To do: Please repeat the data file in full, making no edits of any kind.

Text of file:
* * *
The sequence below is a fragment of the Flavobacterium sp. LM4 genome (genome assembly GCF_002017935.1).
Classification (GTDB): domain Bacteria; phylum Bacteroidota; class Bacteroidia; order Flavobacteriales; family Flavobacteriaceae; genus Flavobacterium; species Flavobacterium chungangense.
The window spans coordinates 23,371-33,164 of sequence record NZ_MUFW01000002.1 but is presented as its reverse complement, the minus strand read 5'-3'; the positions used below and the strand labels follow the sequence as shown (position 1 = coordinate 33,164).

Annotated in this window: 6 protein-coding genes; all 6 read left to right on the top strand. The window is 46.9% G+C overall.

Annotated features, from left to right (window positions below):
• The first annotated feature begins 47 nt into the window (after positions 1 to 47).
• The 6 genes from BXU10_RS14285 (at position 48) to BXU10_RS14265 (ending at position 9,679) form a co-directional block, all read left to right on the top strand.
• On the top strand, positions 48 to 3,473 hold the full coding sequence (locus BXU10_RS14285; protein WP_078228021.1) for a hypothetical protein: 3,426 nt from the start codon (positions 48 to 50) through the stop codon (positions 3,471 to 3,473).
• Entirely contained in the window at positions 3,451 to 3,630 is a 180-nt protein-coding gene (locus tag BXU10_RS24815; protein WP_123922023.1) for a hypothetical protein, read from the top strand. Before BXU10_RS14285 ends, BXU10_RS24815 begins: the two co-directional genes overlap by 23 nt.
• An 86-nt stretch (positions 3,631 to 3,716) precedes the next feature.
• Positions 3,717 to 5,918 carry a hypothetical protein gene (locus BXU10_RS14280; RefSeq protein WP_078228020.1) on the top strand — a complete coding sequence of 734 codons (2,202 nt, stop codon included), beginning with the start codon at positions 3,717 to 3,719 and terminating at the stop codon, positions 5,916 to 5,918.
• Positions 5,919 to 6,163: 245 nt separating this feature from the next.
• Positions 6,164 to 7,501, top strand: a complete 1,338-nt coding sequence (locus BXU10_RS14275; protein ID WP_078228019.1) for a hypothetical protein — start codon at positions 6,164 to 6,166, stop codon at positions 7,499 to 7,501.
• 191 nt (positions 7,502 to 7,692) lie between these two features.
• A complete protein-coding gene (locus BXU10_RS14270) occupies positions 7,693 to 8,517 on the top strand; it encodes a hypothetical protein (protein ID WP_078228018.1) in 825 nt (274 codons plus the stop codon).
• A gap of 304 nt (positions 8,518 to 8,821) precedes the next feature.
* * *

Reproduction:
The sequence below is a fragment of the Flavobacterium sp. LM4 genome (genome assembly GCF_002017935.1).
Classification (GTDB): domain Bacteria; phylum Bacteroidota; class Bacteroidia; order Flavobacteriales; family Flavobacteriaceae; genus Flavobacterium; species Flavobacterium chungangense.
The window spans coordinates 23,371-33,164 of sequence record NZ_MUFW01000002.1 but is presented as its reverse complement, the minus strand read 5'-3'; the positions used below and the strand labels follow the sequence as shown (position 1 = coordinate 33,164).

Annotated in this window: 6 protein-coding genes; all 6 read left to right on the top strand. The window is 46.9% G+C overall.

Annotated features, from left to right (window positions below):
• The first annotated feature begins 47 nt into the window (after positions 1 to 47).
• The 6 genes from BXU10_RS14285 (at position 48) to BXU10_RS14265 (ending at position 9,679) form a co-directional block, all read left to right on the top strand.
• On the top strand, positions 48 to 3,473 hold the full coding sequence (locus BXU10_RS14285; protein WP_078228021.1) for a hypothetical protein: 3,426 nt from the start codon (positions 48 to 50) through the stop codon (positions 3,471 to 3,473).
• Entirely contained in the window at positions 3,451 to 3,630 is a 180-nt protein-coding gene (locus tag BXU10_RS24815; protein WP_123922023.1) for a hypothetical protein, read from the top strand. Before BXU10_RS14285 ends, BXU10_RS24815 begins: the two co-directional genes overlap by 23 nt.
• An 86-nt stretch (positions 3,631 to 3,716) precedes the next feature.
• Positions 3,717 to 5,918 carry a hypothetical protein gene (locus BXU10_RS14280; RefSeq protein WP_078228020.1) on the top strand — a complete coding sequence of 734 codons (2,202 nt, stop codon included), beginning with the start codon at positions 3,717 to 3,719 and terminating at the stop codon, positions 5,916 to 5,918.
• Positions 5,919 to 6,163: 245 nt separating this feature from the next.
• Positions 6,164 to 7,501, top strand: a complete 1,338-nt coding sequence (locus BXU10_RS14275; protein ID WP_078228019.1) for a hypothetical protein — start codon at positions 6,164 to 6,166, stop codon at positions 7,499 to 7,501.
• 191 nt (positions 7,502 to 7,692) lie between these two features.
• A complete protein-coding gene (locus BXU10_RS14270) occupies positions 7,693 to 8,517 on the top strand; it encodes a hypothetical protein (protein ID WP_078228018.1) in 825 nt (274 codons plus the stop codon).
• A gap of 304 nt (positions 8,518 to 8,821) precedes the next feature.